Marriage is a partial overlapping of spaces, but the key to its success is to ensure one's personal outer crescent is not encroached on. Mrs. Miniver and her husband are together and yet separate, a portion of themselves reserved for private and personal uses. She may be a wife and a mother but she is still very much her own person; her identity has not been subsumed in domesticity.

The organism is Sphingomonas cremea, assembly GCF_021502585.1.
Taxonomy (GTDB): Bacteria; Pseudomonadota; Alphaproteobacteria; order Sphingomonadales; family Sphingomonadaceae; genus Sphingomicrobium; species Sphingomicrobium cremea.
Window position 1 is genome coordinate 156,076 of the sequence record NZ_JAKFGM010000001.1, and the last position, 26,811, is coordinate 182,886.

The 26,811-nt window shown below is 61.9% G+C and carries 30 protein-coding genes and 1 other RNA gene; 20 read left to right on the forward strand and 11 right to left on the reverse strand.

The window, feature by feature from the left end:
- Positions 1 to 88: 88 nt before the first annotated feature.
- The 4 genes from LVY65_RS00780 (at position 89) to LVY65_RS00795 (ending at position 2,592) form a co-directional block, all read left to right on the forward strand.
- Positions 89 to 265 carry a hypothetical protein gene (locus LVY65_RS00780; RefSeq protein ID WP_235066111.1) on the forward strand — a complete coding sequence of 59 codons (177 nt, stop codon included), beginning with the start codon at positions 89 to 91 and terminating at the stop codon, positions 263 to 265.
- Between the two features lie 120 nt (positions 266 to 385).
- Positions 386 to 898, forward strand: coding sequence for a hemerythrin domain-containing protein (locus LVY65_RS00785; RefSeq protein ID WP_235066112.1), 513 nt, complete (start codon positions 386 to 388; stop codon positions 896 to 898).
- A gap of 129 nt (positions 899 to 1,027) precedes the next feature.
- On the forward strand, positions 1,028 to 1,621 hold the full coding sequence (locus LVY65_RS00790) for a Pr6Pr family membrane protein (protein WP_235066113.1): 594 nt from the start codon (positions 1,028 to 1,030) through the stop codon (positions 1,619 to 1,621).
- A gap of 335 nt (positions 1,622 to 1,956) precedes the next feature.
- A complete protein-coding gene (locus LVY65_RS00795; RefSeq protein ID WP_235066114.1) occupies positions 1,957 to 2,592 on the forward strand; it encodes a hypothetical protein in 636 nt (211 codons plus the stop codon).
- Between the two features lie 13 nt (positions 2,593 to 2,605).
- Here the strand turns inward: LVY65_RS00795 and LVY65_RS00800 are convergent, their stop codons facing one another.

Hence, at the core of Mrs. Miniver's existence is her desire for privacy. So private is she that as readers we barely know her personal history, her past or her appearance. As such, it is then hardly surprising that the genre description of the Mrs. Miniver pieces as essays is frustrated by the use of the third person for the first person pronoun of the essay form would have been too familiar, too unreserved, not allowing Mrs. Miniver to leave an outer crescent out of sight from her readers. Indeed, the use of the third person pronoun in Mrs. Miniver works to keep Mrs. Miniver aloof and separate. We are allowed to listen in to the ponderings of Mrs. Miniver but instead of rendering the barriers between reader and Mrs. Miniver as transparent as possible and the entry into her mind smooth, Jan Struther tends to create distance between reader and character. While at times she does use the quiet, unobtrusive pronoun ‘she’ as a substitute for the proper noun ‘Mrs. Miniver’, she does not do so often enough. Stiff proper nouns pepper each piece, making them awkward stumbling stones in Mrs. Miniver's stream of consciousness. Where an understated ‘she’ would have been sufficient, Struther insists on the proper noun. ‘A Wild Day’, for example, is a largely stream of consciousness piece which follows Mrs. Miniver as she writes and posts a letter, while reflecting on the sudden change in weather and its convergence with the unsettled times of international crises. Yet within this short piece, the proper noun, ‘Mrs. Miniver’, appears four times.